Stuckeman School graduate student earns Alumni Association Dissertation Award | The Penn State Stuckeman School Skip to main content

Stuckeman School graduate student earns Alumni Association Dissertation Award

UNIVERSITY PARK, Pa. – Stuckeman School graduate student Debora Verniz, who is a doctoral candidate in architecture, has been awarded the 2020 Alumni Association Dissertation Award from the Graduate School at Penn State for her research work in planning affordable housing structures in low-income areas.

The Dissertation Award is considered to be among the most prestigious available to Penn State graduate students and recognizes outstanding achievement in scholarship and professional accomplishments.

Verniz’s dissertation, “Understanding the formal structure of Brazilian informal settlements,” focuses on Favelas, low and middle-income unregulated informal settlements in Brazil. As an outcome of her planning and research, she built a tool for planning affordable housing for people who live in these settlements.

A Stuckeman School studio course was created as a result of Verniz’s research during which she collaborated with other graduate students who are also interested in intervening on Favela settlements. The studio ended up developing computational tools in order to produce affordable housing models.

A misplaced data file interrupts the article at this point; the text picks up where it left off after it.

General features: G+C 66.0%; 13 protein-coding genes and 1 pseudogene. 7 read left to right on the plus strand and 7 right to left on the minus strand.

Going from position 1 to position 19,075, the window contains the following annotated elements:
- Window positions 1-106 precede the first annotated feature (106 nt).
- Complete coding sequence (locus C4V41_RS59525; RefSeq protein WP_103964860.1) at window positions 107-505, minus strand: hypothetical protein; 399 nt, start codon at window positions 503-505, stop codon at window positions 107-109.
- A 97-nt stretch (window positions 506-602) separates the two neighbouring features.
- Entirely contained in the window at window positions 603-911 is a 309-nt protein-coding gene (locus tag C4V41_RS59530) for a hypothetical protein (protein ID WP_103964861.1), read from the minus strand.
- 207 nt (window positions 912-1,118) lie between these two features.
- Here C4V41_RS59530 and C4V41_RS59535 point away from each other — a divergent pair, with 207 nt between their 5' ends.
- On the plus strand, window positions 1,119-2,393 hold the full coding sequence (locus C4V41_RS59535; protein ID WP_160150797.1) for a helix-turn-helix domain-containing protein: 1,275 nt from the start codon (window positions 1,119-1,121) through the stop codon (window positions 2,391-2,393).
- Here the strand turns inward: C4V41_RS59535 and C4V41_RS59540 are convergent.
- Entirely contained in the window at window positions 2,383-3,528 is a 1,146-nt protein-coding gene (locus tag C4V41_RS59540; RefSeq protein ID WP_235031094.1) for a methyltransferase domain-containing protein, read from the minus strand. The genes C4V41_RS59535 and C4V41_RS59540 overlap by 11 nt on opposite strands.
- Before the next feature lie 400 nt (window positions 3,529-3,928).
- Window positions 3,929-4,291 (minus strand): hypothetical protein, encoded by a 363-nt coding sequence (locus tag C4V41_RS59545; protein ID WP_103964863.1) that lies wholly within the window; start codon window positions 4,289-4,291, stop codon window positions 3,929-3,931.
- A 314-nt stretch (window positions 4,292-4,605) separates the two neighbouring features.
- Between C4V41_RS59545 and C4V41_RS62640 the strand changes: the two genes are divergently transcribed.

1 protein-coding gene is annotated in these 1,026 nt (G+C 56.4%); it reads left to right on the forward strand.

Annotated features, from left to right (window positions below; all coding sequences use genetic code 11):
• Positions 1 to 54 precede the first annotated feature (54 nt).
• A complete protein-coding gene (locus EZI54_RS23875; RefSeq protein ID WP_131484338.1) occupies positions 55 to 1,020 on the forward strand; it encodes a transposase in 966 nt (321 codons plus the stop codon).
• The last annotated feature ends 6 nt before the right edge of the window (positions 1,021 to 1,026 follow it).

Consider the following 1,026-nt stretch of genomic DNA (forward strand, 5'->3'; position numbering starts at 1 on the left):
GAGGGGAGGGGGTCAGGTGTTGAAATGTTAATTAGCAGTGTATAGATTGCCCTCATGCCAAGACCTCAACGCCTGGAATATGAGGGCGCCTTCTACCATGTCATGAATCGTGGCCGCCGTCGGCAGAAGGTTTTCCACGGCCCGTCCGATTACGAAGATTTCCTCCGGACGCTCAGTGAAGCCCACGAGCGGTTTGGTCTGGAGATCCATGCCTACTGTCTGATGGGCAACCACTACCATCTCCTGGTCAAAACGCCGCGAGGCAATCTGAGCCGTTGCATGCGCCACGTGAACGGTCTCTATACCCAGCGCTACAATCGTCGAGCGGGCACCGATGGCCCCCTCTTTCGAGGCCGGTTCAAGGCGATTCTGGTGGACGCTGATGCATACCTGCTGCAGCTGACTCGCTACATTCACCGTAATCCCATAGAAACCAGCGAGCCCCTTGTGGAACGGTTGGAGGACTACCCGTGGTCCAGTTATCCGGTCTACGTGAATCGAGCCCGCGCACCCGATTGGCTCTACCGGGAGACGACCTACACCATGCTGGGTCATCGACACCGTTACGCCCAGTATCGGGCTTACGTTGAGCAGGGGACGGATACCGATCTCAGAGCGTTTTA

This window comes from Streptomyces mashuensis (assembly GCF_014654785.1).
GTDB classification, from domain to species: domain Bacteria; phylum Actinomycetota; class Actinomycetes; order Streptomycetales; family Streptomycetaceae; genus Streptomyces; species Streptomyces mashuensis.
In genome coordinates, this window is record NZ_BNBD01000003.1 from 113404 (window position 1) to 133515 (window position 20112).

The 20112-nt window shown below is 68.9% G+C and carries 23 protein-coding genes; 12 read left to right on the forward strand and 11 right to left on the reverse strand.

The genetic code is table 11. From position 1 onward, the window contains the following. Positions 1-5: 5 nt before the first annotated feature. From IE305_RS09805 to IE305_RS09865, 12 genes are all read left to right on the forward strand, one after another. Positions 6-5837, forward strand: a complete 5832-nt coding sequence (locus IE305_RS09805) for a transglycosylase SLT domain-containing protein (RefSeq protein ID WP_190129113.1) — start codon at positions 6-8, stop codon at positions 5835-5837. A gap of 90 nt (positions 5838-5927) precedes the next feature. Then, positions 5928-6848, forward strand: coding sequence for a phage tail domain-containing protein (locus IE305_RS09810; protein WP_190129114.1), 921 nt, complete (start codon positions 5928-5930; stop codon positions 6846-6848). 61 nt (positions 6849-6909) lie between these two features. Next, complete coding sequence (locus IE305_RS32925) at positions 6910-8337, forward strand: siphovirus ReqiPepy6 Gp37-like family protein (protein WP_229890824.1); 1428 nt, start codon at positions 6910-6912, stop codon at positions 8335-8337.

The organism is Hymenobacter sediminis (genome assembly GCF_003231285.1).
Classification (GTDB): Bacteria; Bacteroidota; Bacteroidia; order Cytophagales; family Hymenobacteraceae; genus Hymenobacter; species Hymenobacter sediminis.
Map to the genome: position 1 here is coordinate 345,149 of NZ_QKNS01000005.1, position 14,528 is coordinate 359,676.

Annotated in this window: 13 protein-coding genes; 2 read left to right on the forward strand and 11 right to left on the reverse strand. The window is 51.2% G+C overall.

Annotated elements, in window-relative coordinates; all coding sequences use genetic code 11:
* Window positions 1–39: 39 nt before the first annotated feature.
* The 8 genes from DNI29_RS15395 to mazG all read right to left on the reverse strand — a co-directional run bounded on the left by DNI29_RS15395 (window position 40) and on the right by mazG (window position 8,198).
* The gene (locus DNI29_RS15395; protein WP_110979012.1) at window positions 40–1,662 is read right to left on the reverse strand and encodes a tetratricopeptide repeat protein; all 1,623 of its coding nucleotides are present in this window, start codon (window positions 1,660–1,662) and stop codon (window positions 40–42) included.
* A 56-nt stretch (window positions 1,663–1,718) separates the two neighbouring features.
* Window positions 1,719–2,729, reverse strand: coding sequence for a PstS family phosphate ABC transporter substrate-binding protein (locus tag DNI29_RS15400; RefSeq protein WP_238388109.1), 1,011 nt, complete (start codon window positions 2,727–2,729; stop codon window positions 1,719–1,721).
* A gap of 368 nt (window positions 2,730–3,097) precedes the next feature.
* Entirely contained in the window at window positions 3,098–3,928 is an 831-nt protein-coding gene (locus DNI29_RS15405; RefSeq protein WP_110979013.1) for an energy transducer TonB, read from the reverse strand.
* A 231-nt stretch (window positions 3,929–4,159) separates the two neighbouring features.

With the help of other graduate students in the course, Verniz was able to design an immersive environment with advanced technologies such as virtual reality and augmented reality.

“My research has a very important social impact because the lack of affordable housing is a problem all around the world, especially here and in other developing countries,” Verniz said. “Developing tools to plan affordable housing so we can improve the lives of people that are in need is very important to me. It is estimated that almost 1 billion people live in informal housing or in places that do not have the minimum conditions for living safely.”

Verniz, who is from a small town near Sao Paulo, Brazil, reflected on the accomplishment, saying, “Winning the award was such a nice surprise. When I was notified, I felt very happy that all my work was recognized. It’s not easy to leave your family and not be able to visit often. I felt like all my hard work and effort paid off.”

Following her graduation in May, Verniz would like to teach at a university in the United States and she is actively applying for faculty positions.

“Graduating is a bittersweet feeling! On one hand, it’s the accomplishment that all students work towards, but on the other hand, it makes me a little sad knowing that my life will drastically change after this. I will miss the student life,” she said.

Portrait of Debora Verniz